Thursday, July 11, 2013

A nice interactive graphic by The Washington Post

The Washington Post: U.S. life expectancy
Good news graphics tell stories. Excellent news graphics tell stories, prompt you to explore their nuances, give you access to the complexity and the data behind them, and offer clues to put them in context. Excellent news graphics usually avoid gimmicks and hollow creativity. They are elegant, restrained, and also a joy to navigate. Their design enhances understanding, rather than diverting attention; design may even become invisible.

Those were my thoughts when I visited  a recent interactive visualization by The Washington Post's graphics desk (Twitter.) Everything works nicely for me here: The layout, the composition, made of different kinds of charts and maps —choropleth map, time-series graph, a truncated slopegraph on the bottom-right,— the copy, the visual style, and the simple interface.

As I've explained before, one of the main exercises that I ask my students to do at the beginning of each semester is to comment on published infographics based on their efficiency, functionality, design, the insights that they facilitate, and other criteria. This is easy to do if the instructor chooses deeply flawed graphics from an infographics mill, but it's much trickier when the task is to review an excellent project.

So here's some summer homework for you: Explore the interactive, read the story —otherwise, you won't understand what the focus is— and think: a) Are there other ways to display these data? b) Are we missing variables which could make the core messages clearer? c) How should those variables (both the ones included and the ones that we could potentially add) be visually compared and related to each other? I don't have answers to those questions myself —well, perhaps I do, but that's the point of the exercise, isn't it?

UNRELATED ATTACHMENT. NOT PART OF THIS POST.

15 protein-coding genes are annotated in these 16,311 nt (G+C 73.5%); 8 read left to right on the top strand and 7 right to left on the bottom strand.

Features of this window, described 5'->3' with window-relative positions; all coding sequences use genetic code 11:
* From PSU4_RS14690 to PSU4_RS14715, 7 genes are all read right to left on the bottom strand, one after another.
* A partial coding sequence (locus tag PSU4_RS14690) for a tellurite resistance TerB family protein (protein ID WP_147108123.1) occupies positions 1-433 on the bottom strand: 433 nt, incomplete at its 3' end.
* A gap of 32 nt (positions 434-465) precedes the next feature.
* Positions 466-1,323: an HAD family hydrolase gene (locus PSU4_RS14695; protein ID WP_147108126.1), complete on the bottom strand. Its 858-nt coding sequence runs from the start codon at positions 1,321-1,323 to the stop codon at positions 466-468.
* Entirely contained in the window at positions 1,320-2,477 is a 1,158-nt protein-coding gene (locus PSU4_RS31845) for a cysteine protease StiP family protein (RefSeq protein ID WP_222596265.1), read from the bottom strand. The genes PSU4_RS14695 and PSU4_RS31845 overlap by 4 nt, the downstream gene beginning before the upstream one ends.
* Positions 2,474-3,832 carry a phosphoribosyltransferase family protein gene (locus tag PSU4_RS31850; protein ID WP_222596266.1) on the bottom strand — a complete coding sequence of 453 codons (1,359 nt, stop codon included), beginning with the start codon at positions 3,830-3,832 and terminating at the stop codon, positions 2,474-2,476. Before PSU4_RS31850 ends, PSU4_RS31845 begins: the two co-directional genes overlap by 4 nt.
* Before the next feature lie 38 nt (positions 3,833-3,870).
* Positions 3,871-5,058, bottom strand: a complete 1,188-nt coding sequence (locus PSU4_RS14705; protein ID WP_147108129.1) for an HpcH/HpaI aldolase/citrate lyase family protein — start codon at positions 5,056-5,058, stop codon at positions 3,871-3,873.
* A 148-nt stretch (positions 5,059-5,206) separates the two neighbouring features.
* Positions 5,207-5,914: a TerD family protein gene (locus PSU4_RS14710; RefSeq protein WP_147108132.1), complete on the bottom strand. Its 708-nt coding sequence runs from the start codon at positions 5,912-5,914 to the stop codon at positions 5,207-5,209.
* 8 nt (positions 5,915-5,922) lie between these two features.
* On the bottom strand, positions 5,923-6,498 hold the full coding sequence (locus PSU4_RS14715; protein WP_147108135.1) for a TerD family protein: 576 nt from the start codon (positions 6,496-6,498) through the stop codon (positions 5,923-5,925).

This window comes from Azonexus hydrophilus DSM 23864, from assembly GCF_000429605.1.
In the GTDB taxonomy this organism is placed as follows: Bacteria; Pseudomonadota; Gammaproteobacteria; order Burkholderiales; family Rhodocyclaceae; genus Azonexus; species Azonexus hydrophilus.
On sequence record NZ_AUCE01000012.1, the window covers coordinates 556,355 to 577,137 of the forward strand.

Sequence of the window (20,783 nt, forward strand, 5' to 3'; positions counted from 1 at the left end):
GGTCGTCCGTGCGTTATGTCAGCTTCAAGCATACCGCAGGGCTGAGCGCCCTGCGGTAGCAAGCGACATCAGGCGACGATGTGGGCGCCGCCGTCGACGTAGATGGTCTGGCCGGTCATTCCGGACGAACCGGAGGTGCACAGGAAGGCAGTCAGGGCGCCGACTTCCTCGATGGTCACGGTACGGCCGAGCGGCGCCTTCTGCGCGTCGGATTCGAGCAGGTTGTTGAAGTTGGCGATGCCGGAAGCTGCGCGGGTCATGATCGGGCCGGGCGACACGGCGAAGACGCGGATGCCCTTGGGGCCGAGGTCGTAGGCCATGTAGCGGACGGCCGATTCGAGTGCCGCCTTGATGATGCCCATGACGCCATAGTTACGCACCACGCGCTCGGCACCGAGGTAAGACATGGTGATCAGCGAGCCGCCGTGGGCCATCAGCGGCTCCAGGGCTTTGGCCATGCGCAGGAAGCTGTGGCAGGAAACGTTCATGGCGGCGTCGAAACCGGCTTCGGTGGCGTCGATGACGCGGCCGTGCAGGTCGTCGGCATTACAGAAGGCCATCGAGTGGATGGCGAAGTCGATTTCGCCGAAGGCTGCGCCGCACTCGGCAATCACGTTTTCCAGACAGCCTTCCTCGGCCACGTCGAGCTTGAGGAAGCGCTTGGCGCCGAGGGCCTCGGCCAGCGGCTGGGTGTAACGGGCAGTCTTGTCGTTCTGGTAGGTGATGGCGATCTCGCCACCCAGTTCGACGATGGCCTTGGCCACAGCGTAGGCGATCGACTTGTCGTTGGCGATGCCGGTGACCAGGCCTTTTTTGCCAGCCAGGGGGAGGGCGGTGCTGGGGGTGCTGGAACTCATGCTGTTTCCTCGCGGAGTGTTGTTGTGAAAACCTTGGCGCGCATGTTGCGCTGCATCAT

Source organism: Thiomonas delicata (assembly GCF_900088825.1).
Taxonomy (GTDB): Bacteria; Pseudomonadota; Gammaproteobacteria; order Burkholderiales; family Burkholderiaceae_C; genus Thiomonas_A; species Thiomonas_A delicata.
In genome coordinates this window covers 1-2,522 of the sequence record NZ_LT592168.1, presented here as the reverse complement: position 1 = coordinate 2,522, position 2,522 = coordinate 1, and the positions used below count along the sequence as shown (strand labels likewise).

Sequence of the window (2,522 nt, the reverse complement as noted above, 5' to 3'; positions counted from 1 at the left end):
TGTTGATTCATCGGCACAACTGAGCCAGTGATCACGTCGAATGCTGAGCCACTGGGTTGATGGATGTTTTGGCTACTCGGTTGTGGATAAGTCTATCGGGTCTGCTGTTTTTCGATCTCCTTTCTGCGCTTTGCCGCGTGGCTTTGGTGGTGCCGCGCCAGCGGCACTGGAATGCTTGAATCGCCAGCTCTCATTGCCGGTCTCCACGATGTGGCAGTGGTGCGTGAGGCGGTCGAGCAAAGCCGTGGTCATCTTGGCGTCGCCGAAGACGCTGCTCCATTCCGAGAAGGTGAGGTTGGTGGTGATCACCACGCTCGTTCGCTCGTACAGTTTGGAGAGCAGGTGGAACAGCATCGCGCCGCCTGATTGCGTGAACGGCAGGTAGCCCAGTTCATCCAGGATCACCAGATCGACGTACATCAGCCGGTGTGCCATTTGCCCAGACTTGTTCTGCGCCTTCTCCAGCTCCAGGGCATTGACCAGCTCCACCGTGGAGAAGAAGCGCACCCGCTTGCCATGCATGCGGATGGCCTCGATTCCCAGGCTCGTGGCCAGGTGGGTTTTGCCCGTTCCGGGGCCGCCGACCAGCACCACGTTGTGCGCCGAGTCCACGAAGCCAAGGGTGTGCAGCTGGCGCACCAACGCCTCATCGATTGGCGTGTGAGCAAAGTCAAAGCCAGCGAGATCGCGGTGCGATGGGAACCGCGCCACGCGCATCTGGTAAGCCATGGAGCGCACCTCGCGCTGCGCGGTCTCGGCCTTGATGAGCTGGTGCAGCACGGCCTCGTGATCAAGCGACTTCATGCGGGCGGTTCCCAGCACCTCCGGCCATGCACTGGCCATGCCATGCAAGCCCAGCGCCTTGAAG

1 comment:

  1. In the current status (not the change), I find that there are too few classes. The dividing points betweeen the colors in any color coded information are arbitrary, and with only five classes, we hide a lot of the information lying underneath it. Here's an example:
    Male life expectancy has the same color almost everywhere. Teton County in Wyoming (most northern dark blue county) draws the reader's attention very quickly. Life expectancy there is 80.9 as opposed to e.g Park County (northeast of Teton) with 78.2. Not a big difference, but another color. Fremont (southeast) has 72.8. Quite different, but in exact the same color as Park Country.
    So I'd rather see these maps with a color range that is much more differentiated.
    Berry

    ReplyDelete